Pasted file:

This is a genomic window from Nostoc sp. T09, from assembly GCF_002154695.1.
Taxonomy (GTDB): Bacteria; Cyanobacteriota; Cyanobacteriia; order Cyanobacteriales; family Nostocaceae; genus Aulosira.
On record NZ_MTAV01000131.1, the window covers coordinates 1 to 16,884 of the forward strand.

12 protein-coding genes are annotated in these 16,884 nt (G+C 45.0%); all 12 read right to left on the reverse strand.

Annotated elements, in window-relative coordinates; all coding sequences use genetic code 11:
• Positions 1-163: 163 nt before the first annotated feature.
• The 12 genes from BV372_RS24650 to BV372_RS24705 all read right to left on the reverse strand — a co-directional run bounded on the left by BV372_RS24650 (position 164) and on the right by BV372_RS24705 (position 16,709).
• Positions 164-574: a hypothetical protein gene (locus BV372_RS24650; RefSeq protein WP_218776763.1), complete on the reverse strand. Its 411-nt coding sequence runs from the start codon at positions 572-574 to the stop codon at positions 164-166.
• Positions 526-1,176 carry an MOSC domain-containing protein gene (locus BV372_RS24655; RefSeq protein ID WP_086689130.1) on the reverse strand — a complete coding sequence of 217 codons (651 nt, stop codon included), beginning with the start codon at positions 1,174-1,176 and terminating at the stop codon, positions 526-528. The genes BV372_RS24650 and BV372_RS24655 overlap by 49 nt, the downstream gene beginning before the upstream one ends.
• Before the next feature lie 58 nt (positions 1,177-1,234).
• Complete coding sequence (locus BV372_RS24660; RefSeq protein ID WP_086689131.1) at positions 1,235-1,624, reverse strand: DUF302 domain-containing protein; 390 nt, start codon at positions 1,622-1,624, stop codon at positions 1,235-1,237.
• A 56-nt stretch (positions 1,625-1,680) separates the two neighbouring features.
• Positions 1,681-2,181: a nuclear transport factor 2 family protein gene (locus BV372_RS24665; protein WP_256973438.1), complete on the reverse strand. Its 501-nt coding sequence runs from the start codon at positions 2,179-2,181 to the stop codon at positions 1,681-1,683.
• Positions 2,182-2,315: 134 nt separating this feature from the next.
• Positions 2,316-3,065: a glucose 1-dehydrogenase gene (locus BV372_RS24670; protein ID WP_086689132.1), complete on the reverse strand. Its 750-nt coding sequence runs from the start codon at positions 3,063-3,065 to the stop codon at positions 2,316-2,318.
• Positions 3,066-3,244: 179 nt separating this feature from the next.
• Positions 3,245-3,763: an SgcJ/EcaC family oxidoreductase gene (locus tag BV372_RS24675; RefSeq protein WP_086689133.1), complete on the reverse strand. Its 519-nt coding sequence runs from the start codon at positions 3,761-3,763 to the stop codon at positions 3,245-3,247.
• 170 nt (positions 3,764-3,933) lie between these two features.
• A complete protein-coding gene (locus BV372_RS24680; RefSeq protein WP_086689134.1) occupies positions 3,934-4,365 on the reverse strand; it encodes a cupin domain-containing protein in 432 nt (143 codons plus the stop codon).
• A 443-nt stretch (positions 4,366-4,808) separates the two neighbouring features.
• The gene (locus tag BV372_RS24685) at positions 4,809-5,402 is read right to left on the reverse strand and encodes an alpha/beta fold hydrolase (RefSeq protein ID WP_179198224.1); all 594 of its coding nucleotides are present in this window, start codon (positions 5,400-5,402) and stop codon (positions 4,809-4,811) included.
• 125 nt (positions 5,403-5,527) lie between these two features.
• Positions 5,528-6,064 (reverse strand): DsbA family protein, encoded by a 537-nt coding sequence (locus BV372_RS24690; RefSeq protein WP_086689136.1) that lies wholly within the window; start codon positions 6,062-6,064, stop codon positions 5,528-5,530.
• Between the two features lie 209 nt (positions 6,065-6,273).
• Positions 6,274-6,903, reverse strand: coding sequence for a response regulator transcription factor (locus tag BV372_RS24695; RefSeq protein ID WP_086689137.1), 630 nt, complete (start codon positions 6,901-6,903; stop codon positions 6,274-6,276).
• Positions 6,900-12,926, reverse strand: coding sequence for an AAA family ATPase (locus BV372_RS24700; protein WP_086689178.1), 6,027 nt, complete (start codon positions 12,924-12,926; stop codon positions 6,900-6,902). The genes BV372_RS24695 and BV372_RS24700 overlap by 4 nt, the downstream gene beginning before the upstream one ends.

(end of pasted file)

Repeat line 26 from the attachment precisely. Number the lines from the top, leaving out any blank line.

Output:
• Positions 6,900-12,926, reverse strand: coding sequence for an AAA family ATPase (locus BV372_RS24700; protein WP_086689178.1), 6,027 nt, complete (start codon positions 12,924-12,926; stop codon positions 6,900-6,902). The genes BV372_RS24695 and BV372_RS24700 overlap by 4 nt, the downstream gene beginning before the upstream one ends.